Mining a fallow field for stories.

Judith Lewis Herman, Trauma and Recovery, 1992

Yesterday, the Eldest and I sat on the damp grass, writing in our nature journals- his eyes locked on a story he was telling about henbit. But the henbit didn’t interest me, not enough, not really. I wrestled with the words that lay sleeping. The colors of the storm-drained day forced me to seek the life around me, to push against the temptation of laziness and lack of color, strain my eyes to find the green on the field.

I turned quietly to the Eldest for inspiration. His nature journaling was notable for its flow state. I felt suddenly self-conscious- the laggard in the long line of people excited about the goal behind the waiting. Why was the wonder absent? How could I retrieve it?

Nevermind that the attempt to control wonder- to force it to the surface- fails for its willed desperation. It’s the babies we most want to conceive- the ones that we intend to fit into the perfect plans for our lives- that give us grief for their refusal to arrive upon demand.

I remember lying on the king-sized bed and talking to my eggs. “Look guys,” I said, hoping the Eldest would not overhear, “your job is to get fertilized and give me that baby we want so badly.” Ultimately, the conversation ended badly. I didn’t get pregnant for another eight months- exactly three weeks after I’d given up on getting pregnant. Prophet, whom I’d hoped to will into existence, eluded me so long as my desperate pursuit retained the aura of a supplication.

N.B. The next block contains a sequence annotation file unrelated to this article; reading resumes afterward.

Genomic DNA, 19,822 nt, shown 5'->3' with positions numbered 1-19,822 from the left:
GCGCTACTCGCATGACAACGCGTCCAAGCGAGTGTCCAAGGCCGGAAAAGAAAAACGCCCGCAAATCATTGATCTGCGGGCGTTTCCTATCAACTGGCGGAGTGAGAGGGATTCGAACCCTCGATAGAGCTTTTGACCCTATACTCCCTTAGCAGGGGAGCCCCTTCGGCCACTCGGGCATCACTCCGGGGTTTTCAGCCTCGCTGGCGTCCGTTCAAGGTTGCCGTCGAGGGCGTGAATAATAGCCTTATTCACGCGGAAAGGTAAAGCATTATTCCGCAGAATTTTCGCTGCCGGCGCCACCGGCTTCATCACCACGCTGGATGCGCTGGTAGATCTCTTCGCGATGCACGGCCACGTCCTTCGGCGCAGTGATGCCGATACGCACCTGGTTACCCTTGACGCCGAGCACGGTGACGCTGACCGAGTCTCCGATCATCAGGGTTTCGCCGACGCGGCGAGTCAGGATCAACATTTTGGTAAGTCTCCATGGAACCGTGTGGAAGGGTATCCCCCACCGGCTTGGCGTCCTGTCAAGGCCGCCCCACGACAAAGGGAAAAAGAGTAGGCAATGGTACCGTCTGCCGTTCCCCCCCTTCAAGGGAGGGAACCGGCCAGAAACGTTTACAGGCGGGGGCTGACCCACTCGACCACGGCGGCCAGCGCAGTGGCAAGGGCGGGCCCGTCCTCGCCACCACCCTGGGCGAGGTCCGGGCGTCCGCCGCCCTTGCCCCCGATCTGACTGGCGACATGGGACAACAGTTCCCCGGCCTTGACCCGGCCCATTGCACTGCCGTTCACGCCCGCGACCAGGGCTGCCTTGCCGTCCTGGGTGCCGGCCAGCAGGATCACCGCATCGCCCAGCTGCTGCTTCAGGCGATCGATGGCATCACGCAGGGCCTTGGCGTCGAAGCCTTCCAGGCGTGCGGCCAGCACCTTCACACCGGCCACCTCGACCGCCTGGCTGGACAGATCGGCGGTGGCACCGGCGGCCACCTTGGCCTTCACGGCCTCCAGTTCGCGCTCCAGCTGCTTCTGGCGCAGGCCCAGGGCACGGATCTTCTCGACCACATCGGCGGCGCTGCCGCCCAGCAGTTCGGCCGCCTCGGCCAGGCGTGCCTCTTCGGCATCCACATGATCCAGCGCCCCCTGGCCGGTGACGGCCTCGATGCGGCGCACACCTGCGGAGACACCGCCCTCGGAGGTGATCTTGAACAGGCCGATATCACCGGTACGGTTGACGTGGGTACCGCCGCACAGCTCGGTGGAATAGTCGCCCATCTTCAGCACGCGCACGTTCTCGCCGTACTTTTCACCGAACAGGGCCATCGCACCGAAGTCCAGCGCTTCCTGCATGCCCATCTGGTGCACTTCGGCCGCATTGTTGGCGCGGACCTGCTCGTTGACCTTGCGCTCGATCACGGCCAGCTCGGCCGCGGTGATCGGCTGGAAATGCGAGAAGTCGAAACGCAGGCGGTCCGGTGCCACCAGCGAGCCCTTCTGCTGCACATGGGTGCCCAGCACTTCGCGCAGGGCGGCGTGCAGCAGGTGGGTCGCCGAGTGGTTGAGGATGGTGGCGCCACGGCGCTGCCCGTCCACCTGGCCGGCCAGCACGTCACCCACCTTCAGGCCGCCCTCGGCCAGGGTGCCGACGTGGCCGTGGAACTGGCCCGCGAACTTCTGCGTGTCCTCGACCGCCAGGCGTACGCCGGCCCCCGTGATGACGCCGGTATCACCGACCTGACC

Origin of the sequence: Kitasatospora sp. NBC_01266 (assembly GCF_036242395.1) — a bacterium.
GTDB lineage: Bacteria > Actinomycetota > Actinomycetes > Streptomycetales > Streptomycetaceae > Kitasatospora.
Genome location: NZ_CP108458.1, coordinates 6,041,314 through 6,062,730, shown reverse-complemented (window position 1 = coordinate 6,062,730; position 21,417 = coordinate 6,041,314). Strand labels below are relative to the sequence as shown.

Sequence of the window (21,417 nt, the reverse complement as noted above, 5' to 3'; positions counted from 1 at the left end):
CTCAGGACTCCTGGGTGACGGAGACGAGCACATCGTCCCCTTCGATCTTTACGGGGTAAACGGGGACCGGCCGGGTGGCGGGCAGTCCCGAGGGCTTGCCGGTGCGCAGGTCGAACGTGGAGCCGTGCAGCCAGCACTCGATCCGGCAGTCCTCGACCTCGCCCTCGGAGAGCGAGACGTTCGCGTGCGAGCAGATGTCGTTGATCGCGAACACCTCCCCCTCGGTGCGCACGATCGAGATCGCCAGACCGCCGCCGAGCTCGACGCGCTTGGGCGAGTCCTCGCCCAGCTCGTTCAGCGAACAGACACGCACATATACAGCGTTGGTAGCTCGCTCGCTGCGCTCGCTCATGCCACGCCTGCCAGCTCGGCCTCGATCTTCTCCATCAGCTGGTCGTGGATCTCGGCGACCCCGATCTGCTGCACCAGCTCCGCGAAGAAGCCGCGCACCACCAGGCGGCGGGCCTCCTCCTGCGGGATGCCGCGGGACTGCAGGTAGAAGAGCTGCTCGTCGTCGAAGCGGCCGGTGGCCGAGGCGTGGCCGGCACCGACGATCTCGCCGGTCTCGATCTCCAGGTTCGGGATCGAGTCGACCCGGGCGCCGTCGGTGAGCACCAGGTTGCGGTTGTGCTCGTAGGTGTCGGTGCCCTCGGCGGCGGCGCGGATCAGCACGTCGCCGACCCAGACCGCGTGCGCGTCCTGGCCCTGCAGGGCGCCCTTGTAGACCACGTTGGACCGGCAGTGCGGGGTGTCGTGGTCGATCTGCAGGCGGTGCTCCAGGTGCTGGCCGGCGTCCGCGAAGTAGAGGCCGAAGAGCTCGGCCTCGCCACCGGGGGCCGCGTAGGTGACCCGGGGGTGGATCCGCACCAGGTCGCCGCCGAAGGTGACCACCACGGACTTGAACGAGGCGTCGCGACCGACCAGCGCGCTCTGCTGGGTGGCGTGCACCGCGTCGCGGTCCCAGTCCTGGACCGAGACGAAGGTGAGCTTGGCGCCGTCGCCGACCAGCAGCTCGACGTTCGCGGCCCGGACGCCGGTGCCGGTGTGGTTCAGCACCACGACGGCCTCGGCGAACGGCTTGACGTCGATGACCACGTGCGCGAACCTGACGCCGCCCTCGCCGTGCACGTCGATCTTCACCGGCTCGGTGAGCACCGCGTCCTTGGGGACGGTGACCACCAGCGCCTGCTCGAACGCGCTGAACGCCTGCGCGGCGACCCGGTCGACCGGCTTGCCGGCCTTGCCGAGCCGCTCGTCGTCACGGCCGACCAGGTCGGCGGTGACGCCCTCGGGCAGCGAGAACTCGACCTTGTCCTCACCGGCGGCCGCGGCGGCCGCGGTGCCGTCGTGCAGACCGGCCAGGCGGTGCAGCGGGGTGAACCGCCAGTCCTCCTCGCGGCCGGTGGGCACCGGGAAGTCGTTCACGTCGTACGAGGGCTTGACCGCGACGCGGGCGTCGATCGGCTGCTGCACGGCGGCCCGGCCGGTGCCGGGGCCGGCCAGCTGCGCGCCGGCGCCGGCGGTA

I’m the kind of person that fears those moments in which I can’t find the story that ties the room together. Like the Dude, I need the rug, my woven waft of words, to anchor everything else.

The uncharmed moments- the ones that don’t “speak” to me- ruin plans and turn delight into drudgery. Like a woman holding a grocery-store corn cob, whose perfect rows of kernels add a foreign presence to the kitchen, it seems all there is left for me to do is to add water and boil it. But what’s the point of adding to heat to an unhusked object? How am I different from a tool when my only task is to push the right button?

Judith Herman’s insights into the transformative, liberating power of narrative resonate with me. For it’s not only trauma that requires narrative liberation- the cycles and rhythms of everyday life bud and bloom best when untangled through stories. Yet, we dread the presumed price of honesty, weighing it against our self-concept and pride. I assume being “myself” means being the self I have known and recognized for all these years. I find excuses to keep from telling the stories that threaten this static, unchanged self.

“I move to keep things whole,” Mark Strand reminds me. The true story of a self can only be a quest, a tale in which the protagonist changes and adapts, acquiring the traits discovered in leaves and creatures along the path. Being dedicated to a story about an unchanged self generates its own forms of trauma- the trauma of living in the past and never marveling over how those lines suddenly appeared around my eyes. Under the circumstances, all that matters is getting rid of those lines that make me look “older”. Being physically “young” becomes part of the story I tell about the past self, the only one I can love enough to narrate.

“I move to keep things whole.”

So read my nature journal entry for yesterday’s 45-minute observation period. The Eldest covered four pages, front and back, with scribbles and scrawls about sapsucker marks on trees and the perfect seeding method of tulip trees. I settled for six words.

But those six words reminded me of the story I continue to observe in the social ecology of American family life- a story woven of many strands, one that looks different enough to obscure the shared loom, the common threads. Maybe the only stories worth telling are the ones that lead us into a livable present. Maybe the only wonder worth engaging is the kind that creeps up on us, uninvited, and reveals the leaf miner at the heart of the leaf.

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